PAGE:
It’s All About the Food
Carlo Petrini launched the Slow Food movement in 1986 to protest a McDonalds opening at Rome’s Spanish Steps. In 1989, delegates from 15 countries signed a manifesto founding Slow Food. While it has evolved into a movement in which gastronomy meets ethical and social awareness, savoring quality food is still its essence.
For the 2008 Salone del Gusto/Terra Madre, that meant pioneering Earth Markets, a new Slow Food project to establish exemplary farmers’ markets and Street Food Stalls, exemplifying ethnic specialties, and to focus more on its Presidia Project – an organized group of small producers of special foods, such as a traditional cheese from a particular village or a rare and disappearing chicken breed – in order to preserve biodiversity and food traditions.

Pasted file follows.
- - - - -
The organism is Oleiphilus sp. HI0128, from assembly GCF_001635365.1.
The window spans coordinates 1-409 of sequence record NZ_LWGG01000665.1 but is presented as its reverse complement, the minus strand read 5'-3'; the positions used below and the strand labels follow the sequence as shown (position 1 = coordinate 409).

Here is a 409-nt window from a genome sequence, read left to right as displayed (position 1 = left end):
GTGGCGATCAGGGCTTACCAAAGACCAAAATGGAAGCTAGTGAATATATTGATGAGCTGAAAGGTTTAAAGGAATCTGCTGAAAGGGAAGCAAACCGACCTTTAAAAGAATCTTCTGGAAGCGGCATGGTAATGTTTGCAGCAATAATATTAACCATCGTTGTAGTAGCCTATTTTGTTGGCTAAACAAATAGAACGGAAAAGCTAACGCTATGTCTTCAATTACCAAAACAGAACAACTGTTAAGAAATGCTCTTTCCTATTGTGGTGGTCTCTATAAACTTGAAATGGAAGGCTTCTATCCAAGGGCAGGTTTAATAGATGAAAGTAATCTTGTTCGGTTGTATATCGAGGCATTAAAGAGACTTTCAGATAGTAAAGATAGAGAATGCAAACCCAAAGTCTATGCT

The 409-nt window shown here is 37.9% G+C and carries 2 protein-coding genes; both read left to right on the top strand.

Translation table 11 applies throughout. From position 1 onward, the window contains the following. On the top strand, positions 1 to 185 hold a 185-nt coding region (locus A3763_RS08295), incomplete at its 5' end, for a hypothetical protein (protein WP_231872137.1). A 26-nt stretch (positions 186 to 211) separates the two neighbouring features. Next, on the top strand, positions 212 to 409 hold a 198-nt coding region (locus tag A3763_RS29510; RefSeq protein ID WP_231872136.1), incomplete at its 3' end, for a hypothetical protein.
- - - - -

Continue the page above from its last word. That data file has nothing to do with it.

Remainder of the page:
Smith’s group experienced the real taste of Italy at a dinner organized by the Fossano, Italy, Slow Food Convivium for some American delegates and their French Sister City. Slow Food producers contributed all food and wine for the fest for 250, who sat at plank tables in a school gym. They ate; sang in French, Italian and English; and danced, parting with gifts of wine, home-ground grits, truffles and Panettone, a bread of Milan.
Endrizzi had his ultimate food experience in nearby Alba, where, with two Yale friends, he shared a plate of fried eggs and shaved truffles. It was for him the essence of Slow Food, because “it was three good friends helping each other to experience the truffle, such a different taste sensation.”